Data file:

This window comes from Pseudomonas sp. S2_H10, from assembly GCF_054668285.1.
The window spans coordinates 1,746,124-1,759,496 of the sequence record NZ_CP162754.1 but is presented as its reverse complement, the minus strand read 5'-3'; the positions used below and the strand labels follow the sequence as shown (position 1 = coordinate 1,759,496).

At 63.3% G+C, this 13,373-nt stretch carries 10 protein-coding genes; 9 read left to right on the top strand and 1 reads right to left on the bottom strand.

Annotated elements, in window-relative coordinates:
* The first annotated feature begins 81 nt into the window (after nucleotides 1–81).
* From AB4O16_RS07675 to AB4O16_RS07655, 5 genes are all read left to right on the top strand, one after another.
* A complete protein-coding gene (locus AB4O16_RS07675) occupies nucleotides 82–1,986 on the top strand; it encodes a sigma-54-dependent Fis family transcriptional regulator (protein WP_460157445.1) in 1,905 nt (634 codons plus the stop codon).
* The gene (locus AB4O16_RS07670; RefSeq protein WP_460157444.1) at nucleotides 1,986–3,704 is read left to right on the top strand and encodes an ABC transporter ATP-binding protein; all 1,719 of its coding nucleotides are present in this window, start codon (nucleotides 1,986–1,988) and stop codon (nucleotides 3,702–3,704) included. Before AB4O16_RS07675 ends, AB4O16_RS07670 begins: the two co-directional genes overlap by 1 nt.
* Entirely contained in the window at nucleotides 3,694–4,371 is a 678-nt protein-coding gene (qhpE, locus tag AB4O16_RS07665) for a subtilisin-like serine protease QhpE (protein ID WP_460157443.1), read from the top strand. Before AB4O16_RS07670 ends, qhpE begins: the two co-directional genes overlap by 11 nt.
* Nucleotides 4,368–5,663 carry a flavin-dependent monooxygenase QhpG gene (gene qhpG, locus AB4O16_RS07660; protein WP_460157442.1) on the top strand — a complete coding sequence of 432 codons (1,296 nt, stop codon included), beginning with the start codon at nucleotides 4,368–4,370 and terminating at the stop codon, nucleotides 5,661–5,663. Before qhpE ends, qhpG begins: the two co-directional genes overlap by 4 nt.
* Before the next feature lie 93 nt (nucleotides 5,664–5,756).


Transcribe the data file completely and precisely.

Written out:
This window comes from Pseudomonas sp. S2_H10, from assembly GCF_054668285.1.
The window spans coordinates 1,746,124-1,759,496 of the sequence record NZ_CP162754.1 but is presented as its reverse complement, the minus strand read 5'-3'; the positions used below and the strand labels follow the sequence as shown (position 1 = coordinate 1,759,496).

At 63.3% G+C, this 13,373-nt stretch carries 10 protein-coding genes; 9 read left to right on the top strand and 1 reads right to left on the bottom strand.

Annotated elements, in window-relative coordinates:
* The first annotated feature begins 81 nt into the window (after nucleotides 1–81).
* From AB4O16_RS07675 to AB4O16_RS07655, 5 genes are all read left to right on the top strand, one after another.
* A complete protein-coding gene (locus AB4O16_RS07675) occupies nucleotides 82–1,986 on the top strand; it encodes a sigma-54-dependent Fis family transcriptional regulator (protein WP_460157445.1) in 1,905 nt (634 codons plus the stop codon).
* The gene (locus AB4O16_RS07670; RefSeq protein WP_460157444.1) at nucleotides 1,986–3,704 is read left to right on the top strand and encodes an ABC transporter ATP-binding protein; all 1,719 of its coding nucleotides are present in this window, start codon (nucleotides 1,986–1,988) and stop codon (nucleotides 3,702–3,704) included. Before AB4O16_RS07675 ends, AB4O16_RS07670 begins: the two co-directional genes overlap by 1 nt.
* Entirely contained in the window at nucleotides 3,694–4,371 is a 678-nt protein-coding gene (qhpE, locus tag AB4O16_RS07665) for a subtilisin-like serine protease QhpE (protein ID WP_460157443.1), read from the top strand. Before AB4O16_RS07670 ends, qhpE begins: the two co-directional genes overlap by 11 nt.
* Nucleotides 4,368–5,663 carry a flavin-dependent monooxygenase QhpG gene (gene qhpG, locus AB4O16_RS07660; protein WP_460157442.1) on the top strand — a complete coding sequence of 432 codons (1,296 nt, stop codon included), beginning with the start codon at nucleotides 4,368–4,370 and terminating at the stop codon, nucleotides 5,661–5,663. Before qhpE ends, qhpG begins: the two co-directional genes overlap by 4 nt.
* Before the next feature lie 93 nt (nucleotides 5,664–5,756).